During the late 1700s, the small village of Cherry Valley was the gateway to America's Western Frontier. Located along a well-traversed Indian path, the geography surrounding the village made it perfect for western migration on the Cherry Valley Turnpike – now known as Route 20, a NYS Scenic Byway. After the Erie Canal opened in 1825, the village was less-traveled; but the advent of post-WWII auto travel breathed new life to the tiny village.
"Tiny" in size only, Cherry Valley became an artist haven during the 1960s and 70s, a place where Allen Ginsberg and other beatnik-types called home.
The architecture is notable, with the oldest bank building west of Albany still in use. The Cherry Valley Museum documents the history of the area; the Plaid Palette offers some of the finest Irish merchandise in upstate New York; and visitors can experience fine dining, superb lodging and shopping treasure hunts.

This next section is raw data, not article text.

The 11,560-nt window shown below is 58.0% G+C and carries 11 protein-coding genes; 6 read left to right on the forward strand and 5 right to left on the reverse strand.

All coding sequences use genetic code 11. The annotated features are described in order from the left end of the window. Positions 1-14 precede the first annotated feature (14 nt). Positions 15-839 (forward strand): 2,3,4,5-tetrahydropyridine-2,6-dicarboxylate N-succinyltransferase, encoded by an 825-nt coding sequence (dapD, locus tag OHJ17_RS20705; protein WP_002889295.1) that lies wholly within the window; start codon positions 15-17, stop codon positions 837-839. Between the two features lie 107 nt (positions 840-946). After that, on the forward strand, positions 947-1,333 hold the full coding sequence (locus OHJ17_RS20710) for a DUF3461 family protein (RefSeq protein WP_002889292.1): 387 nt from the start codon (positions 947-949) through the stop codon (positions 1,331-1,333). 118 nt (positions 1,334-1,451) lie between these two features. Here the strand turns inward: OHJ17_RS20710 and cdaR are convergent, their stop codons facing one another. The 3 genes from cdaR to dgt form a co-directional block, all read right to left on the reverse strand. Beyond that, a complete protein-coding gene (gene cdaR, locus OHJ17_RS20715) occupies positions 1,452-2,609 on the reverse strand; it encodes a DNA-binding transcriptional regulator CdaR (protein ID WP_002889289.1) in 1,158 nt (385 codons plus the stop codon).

Cherry Valley Artworks continues the tradition of avant-garde arts-related activities, including renovating an old theater for upcoming performing arts, as well as a not-to-be-missed semi-annual Kite Festival.
Just down the road, visitors can discover the Old Middlefield Schoolhouse Museum and explore outdoor recreation at the Roseboom State Forest.